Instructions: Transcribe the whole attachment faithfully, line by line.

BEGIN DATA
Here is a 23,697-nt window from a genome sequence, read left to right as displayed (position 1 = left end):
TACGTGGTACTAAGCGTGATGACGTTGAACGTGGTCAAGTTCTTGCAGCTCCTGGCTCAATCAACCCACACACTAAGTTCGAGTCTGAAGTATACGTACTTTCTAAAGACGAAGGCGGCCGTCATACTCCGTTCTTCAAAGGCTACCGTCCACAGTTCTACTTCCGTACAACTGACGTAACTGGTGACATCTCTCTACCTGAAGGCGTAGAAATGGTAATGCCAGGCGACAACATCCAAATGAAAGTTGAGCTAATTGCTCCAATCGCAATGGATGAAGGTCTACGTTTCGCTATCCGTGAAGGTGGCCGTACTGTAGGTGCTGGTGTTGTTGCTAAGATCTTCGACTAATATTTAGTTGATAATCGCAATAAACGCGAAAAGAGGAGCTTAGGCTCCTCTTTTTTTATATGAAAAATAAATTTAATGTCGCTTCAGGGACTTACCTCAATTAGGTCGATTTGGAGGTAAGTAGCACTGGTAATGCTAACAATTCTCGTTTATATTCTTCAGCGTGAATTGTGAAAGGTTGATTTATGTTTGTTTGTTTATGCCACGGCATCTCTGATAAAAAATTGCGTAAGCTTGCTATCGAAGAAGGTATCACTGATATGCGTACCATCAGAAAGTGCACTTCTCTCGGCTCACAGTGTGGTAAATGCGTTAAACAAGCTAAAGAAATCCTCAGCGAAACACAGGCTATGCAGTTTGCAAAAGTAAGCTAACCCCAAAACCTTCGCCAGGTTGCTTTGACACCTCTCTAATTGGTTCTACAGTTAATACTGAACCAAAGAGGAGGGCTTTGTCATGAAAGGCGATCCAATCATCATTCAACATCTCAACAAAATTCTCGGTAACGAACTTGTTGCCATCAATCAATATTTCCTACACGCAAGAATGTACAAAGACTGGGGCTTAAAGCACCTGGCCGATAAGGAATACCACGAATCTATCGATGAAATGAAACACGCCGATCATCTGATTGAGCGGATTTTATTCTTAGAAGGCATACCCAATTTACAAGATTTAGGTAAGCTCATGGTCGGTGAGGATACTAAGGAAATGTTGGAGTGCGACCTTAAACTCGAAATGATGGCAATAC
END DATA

Here is a 23,697-nt window from a genome sequence, read left to right as displayed (position 1 = left end):
TACGTGGTACTAAGCGTGATGACGTTGAACGTGGTCAAGTTCTTGCAGCTCCTGGCTCAATCAACCCACACACTAAGTTCGAGTCTGAAGTATACGTACTTTCTAAAGACGAAGGCGGCCGTCATACTCCGTTCTTCAAAGGCTACCGTCCACAGTTCTACTTCCGTACAACTGACGTAACTGGTGACATCTCTCTACCTGAAGGCGTAGAAATGGTAATGCCAGGCGACAACATCCAAATGAAAGTTGAGCTAATTGCTCCAATCGCAATGGATGAAGGTCTACGTTTCGCTATCCGTGAAGGTGGCCGTACTGTAGGTGCTGGTGTTGTTGCTAAGATCTTCGACTAATATTTAGTTGATAATCGCAATAAACGCGAAAAGAGGAGCTTAGGCTCCTCTTTTTTTATATGAAAAATAAATTTAATGTCGCTTCAGGGACTTACCTCAATTAGGTCGATTTGGAGGTAAGTAGCACTGGTAATGCTAACAATTCTCGTTTATATTCTTCAGCGTGAATTGTGAAAGGTTGATTTATGTTTGTTTGTTTATGCCACGGCATCTCTGATAAAAAATTGCGTAAGCTTGCTATCGAAGAAGGTATCACTGATATGCGTACCATCAGAAAGTGCACTTCTCTCGGCTCACAGTGTGGTAAATGCGTTAAACAAGCTAAAGAAATCCTCAGCGAAACACAGGCTATGCAGTTTGCAAAAGTAAGCTAACCCCAAAACCTTCGCCAGGTTGCTTTGACACCTCTCTAATTGGTTCTACAGTTAATACTGAACCAAAGAGGAGGGCTTTGTCATGAAAGGCGATCCAATCATCATTCAACATCTCAACAAAATTCTCGGTAACGAACTTGTTGCCATCAATCAATATTTCCTACACGCAAGAATGTACAAAGACTGGGGCTTAAAGCACCTGGCCGATAAGGAATACCACGAATCTATCGATGAAATGAAACACGCCGATCATCTGATTGAGCGGATTTTATTCTTAGAAGGCATACCCAATTTACAAGATTTAGGTAAGCTCATGGTCGGTGAGGATACTAAGGAAATGTTGGAGTGCGACCTTAAACTCGAAATGATGGCAATAC